These insights hint at bigger issues than simply the odds of being acquired. If 87% of employees aren’t betting on an IPO, what value do they place on getting equity at work? What can businesses do to convert employee equity from a shot in the dark to a tangible benefit?
To discuss these topics and more, we sought the opinion of three equity experts. Christian Nentwich, CEO and Co-Founder of Duco, Ed Franklin, Associate and Financial Controller at Pett Franklin, and Christian Gabriel, CEO and Co-Founder of Capdesk, joined us for a recent webinar to discuss the employee liquidity trend. From here on, we’ll abbreviate Christian Gabriel to CG to avoid confusion.
Our panellists began by explaining why employee equity matters today. Christian recognised that while employee equity is an under-developed resource in Europe, it’s key to business growth. “It’s an important tool for building a high-growth company when you can’t pay market rates in the early stages.”
CG agreed: equity is important because of its relationship to attracting and retaining talent. “In Europe, we’re seeing an equity revolution. When I started Capdesk seven years ago in Denmark, it was very hard to persuade talent to join us. Today, more people are willing to join early-stage ventures and take a chance on their equity cashing out.”
For Ed, employee equity is important because of today’s lengthier paths to IPO. “We’re seeing increasing investment in private companies which could take ten years to IPO. There is a lot of venture capital and private money waiting to be deployed.”
Moderator Stina Kärkkäinen, Capdesk’s Entrepreneur-in-Residence, asked the panel who should take responsibility for employee liquidity in a startup. Christian answered that it ought to be the CEO, but noted attitudes towards employee liquidity vary considerably among CEOs.
Christian then raised a question that recurred throughout the debate: are employees with a path to liquidity more motivated by their equity than those without one? He drew on a recent example from his own business, Duco. “We recently organised a liquidity event for our entire option pool. I had no idea how much people’s attitudes towards options would change once they were worth something.”
“Options work well for three or four years. After that, optionholders start to worry about whether they’re ever going to be worth anything. When you get close to the ten-year lapse limit, people really start panicking.”
The panel then touched on the obstacles preventing startups from leveraging employee equity. CG suggested that the way CEOs and those in the boardroom viewed and utilised equity was often a blocker itself.
Christian held up the EMI scheme as an example of how obstacles to realising liquidity events are often baked into a company’s structure. “With EMI options, unless you’ve written the ability to partially exercise into the option upfront, it’s an alteration to the option terms to offer such an exit and you’re invalidating the option. To avoid that, you need to consider things like partial exercises even when you’re a tiny, ten-person business.”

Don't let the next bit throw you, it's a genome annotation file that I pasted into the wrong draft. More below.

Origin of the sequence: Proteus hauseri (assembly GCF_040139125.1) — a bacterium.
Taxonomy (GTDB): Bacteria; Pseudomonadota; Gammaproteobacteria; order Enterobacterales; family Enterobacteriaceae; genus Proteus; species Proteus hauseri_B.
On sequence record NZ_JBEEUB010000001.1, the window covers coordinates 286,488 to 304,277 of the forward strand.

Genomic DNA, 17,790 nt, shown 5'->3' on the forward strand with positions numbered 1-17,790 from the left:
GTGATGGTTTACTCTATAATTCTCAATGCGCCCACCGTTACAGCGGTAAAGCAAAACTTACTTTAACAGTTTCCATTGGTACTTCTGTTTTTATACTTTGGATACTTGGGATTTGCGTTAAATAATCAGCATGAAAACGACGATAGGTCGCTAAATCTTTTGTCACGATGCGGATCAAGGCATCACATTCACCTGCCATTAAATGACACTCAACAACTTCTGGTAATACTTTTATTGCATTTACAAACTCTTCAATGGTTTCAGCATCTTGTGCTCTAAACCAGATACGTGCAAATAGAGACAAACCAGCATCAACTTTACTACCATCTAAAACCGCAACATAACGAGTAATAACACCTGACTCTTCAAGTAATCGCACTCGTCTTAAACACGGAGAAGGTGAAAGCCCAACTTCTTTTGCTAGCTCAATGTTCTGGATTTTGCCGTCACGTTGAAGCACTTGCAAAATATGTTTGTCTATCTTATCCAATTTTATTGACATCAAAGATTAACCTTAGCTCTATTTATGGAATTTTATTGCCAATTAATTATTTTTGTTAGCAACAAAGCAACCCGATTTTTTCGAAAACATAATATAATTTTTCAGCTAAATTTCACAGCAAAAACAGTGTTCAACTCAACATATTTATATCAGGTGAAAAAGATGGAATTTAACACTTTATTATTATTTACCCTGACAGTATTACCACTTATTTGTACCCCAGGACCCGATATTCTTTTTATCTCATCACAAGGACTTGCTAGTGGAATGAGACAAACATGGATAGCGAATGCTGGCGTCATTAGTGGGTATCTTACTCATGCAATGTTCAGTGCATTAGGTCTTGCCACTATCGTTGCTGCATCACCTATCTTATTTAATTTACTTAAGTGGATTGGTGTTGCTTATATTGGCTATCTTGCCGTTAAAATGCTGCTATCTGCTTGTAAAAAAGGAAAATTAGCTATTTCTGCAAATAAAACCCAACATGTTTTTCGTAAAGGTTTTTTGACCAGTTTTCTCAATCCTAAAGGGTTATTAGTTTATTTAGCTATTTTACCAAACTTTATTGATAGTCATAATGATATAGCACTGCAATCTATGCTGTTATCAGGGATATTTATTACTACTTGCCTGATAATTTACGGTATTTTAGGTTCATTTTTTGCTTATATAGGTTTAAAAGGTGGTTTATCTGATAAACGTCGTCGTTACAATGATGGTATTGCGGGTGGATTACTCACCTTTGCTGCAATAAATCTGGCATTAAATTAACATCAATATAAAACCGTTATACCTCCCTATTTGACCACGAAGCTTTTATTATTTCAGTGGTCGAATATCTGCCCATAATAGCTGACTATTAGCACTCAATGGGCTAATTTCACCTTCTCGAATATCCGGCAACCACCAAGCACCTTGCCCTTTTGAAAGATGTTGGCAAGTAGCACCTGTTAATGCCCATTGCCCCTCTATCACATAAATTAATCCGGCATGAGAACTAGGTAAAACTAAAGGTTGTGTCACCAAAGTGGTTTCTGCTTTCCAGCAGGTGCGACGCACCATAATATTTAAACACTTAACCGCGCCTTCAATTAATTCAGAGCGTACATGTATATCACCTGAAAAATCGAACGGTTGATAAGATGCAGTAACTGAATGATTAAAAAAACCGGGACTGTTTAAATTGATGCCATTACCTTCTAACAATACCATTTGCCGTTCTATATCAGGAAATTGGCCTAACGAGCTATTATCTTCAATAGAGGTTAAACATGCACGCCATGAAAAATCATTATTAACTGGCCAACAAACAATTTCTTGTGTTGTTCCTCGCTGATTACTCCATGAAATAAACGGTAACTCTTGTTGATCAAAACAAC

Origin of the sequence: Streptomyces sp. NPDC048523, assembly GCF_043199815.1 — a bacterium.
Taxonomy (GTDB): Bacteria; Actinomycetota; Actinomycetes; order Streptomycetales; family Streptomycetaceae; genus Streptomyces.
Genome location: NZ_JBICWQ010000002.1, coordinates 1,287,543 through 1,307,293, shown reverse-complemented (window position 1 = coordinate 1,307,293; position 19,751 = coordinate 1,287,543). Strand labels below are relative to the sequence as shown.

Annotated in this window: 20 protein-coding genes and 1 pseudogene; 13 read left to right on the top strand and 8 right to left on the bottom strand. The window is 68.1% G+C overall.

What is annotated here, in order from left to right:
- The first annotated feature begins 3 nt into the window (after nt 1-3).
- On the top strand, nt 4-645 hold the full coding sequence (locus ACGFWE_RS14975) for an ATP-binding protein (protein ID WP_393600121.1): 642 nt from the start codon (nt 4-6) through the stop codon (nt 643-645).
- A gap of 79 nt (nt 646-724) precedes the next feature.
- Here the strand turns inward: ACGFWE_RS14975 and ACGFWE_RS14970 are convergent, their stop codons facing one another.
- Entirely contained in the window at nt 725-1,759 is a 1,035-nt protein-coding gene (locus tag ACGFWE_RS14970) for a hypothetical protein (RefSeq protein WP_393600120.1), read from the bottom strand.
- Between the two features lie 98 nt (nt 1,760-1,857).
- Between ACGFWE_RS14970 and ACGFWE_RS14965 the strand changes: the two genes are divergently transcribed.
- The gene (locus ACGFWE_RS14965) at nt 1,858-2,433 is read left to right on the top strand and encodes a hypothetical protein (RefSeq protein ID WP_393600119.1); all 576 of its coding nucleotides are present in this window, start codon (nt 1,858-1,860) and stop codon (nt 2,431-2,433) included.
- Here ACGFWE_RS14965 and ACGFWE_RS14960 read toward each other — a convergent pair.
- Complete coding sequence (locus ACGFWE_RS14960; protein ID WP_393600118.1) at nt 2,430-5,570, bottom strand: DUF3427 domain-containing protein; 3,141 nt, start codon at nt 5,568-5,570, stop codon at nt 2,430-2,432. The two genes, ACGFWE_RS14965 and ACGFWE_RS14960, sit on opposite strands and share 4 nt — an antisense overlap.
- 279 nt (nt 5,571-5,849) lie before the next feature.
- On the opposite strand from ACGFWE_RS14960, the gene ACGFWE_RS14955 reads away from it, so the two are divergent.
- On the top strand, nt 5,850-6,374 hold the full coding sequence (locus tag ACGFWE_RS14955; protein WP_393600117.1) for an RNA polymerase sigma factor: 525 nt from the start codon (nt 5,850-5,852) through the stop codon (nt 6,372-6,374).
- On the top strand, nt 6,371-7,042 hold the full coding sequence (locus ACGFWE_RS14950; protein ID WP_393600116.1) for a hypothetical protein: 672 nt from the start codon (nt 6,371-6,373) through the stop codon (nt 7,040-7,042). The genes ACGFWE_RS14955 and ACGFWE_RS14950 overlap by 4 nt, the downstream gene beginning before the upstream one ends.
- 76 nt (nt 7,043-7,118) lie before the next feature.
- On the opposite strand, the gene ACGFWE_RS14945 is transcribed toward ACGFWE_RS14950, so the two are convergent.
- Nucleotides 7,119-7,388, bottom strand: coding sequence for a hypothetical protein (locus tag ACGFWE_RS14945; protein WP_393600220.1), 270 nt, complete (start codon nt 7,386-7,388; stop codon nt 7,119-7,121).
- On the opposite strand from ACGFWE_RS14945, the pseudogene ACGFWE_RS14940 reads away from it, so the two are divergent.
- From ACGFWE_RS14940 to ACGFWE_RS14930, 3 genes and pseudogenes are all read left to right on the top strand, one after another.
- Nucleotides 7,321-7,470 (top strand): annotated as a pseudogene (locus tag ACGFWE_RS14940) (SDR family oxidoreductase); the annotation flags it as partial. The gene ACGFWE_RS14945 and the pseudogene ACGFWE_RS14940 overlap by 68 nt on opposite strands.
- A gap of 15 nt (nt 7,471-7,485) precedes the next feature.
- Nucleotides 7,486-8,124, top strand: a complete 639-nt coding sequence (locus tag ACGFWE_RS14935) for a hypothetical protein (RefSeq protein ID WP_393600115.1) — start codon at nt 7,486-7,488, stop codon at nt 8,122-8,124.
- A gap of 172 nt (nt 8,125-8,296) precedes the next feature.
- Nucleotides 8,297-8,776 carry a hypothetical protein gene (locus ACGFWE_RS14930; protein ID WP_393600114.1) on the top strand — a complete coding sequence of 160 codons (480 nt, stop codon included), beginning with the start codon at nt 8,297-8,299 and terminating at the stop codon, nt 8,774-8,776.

Ed also believed EMI rules could be awkward for businesses. “On one hand, EMI legislation has stood the test of time. But on the other, it’s quite restrictive and there are disqualifying events that mean you’re forced into non-EMI treatment, which is a lot less favourable. There’s always anxiety over EMI status.” He also explained that concerns over whether equity is classified as a readily convertible asset, as well as the tax discounts bestowed upon private companies by HMRC, heavily influence decision-making.
Moving from outlining the problems to suggesting solutions, CG spoke about the importance of transparency. “We need to move towards transparent equity transactions. If a founder cashes out, that should be communicated to the company. Right now, you can be employed by a business for as long as the founder and have no idea if there’s been any liquidity.”
Debates over employee liquidity are regularly framed by references to fairness. Some argue it’s only fair that employees are rewarded for taking a lower-salary role at an early-stage startup, and companies should work to create liquidity events for all. Christian, however, disputed this approach.
“I don’t believe fairness is a strong argument because it’s not relevant to investors. If I’ve already invested £10 million in a company and I’m asked to write another cheque for another £3 million to enable liquidity, I’ve got no compelling reason to say yes.”
Instead, a business case should be made for the new investment. “If you explain that you have five awesome employees who built all your IP, that they’ve been at it for five years and that this additional investment means they’re going to stay another five years, that starts to look like a great answer for an investor.”
CG agreed wholeheartedly:
Finally, our panellists discussed how the lack of experience European startups have with employee liquidity affects the way equity is used. CG referenced his earlier example of boards that see equity as a formulaic solution to employee retention, and explained that a lack of understanding can turn equity into an afterthought.
“Currently, European startups and their employees don’t have enough data or advisors to fully grasp how equity works. In a lot of cases, companies issue equity by default and it ends up little more than a gimmick. When that happens, the leadership team needs to reclaim ownership of the option pool and put a clear plan in place.
CG believes that the way startups, CEOs and employees perceive equity is changing and that those changes are already noticeable. “It’s the new dinner party conversation – you hear about someone who has a friend who got rich off of their options. It’s not out there on the news just yet, but it’s happening. Options FOMO is gaining traction in the tech industry and it’s bringing better, brighter talent to the workforce.”